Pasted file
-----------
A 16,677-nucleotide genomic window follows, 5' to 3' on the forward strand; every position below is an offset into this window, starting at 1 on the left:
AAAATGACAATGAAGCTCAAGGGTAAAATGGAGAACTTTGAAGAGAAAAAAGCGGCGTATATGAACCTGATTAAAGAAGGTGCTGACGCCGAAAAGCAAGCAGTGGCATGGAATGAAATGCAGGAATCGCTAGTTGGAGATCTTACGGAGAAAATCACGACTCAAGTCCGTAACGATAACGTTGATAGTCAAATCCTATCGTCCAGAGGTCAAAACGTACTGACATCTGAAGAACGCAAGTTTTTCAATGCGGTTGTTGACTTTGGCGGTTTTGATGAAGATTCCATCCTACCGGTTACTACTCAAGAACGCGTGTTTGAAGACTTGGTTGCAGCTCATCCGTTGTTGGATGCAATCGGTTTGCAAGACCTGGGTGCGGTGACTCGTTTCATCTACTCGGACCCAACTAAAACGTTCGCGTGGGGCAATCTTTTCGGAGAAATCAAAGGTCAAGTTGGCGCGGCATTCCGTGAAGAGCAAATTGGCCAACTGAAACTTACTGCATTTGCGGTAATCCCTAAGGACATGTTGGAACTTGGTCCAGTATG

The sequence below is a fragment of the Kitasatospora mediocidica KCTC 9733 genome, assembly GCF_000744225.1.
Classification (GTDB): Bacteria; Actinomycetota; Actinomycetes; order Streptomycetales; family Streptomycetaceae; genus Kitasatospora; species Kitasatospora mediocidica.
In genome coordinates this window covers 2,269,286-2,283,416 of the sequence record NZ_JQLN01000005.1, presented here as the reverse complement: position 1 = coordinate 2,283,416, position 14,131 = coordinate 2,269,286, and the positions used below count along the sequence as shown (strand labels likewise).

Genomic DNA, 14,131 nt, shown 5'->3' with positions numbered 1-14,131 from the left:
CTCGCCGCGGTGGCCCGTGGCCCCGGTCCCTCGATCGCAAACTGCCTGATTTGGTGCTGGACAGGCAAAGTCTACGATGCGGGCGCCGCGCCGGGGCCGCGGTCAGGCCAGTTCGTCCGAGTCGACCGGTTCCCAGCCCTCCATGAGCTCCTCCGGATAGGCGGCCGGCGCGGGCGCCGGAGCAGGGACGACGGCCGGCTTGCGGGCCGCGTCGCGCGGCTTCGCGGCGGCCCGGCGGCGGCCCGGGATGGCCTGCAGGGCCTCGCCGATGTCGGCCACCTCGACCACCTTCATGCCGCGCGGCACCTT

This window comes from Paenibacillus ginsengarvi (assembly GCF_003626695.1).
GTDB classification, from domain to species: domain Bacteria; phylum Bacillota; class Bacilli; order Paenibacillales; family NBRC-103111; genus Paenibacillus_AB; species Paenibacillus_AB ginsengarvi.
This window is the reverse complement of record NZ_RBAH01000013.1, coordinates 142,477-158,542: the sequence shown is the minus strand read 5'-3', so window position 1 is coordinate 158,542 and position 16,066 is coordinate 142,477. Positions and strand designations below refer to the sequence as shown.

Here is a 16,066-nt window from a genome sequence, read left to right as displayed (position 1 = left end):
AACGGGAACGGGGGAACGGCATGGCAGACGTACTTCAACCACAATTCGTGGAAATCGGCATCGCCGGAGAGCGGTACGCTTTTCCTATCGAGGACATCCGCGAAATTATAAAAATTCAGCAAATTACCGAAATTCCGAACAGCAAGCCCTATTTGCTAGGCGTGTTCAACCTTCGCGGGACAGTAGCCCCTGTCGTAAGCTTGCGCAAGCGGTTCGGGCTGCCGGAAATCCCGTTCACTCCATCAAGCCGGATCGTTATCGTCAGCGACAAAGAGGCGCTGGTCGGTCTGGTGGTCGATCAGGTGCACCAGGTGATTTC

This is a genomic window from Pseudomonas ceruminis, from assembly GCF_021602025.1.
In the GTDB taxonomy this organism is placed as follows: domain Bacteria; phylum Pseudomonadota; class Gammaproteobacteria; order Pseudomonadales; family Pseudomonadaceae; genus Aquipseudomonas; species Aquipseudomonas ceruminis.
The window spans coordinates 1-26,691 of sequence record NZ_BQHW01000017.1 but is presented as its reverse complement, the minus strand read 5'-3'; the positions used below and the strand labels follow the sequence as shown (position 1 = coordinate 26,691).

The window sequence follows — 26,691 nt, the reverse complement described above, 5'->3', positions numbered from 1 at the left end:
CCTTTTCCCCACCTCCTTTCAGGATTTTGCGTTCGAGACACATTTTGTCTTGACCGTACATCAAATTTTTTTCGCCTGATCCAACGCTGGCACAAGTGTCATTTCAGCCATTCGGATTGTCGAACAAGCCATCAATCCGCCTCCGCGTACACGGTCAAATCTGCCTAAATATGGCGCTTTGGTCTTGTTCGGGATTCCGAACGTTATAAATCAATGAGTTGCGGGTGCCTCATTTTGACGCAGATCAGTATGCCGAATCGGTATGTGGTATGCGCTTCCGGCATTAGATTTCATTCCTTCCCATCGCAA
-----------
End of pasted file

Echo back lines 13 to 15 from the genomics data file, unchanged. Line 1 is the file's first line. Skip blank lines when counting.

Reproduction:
This is a genomic window from Pseudomonas ceruminis, from assembly GCF_021602025.1.
In the GTDB taxonomy this organism is placed as follows: domain Bacteria; phylum Pseudomonadota; class Gammaproteobacteria; order Pseudomonadales; family Pseudomonadaceae; genus Aquipseudomonas; species Aquipseudomonas ceruminis.
The window spans coordinates 1-26,691 of sequence record NZ_BQHW01000017.1 but is presented as its reverse complement, the minus strand read 5'-3'; the positions used below and the strand labels follow the sequence as shown (position 1 = coordinate 26,691).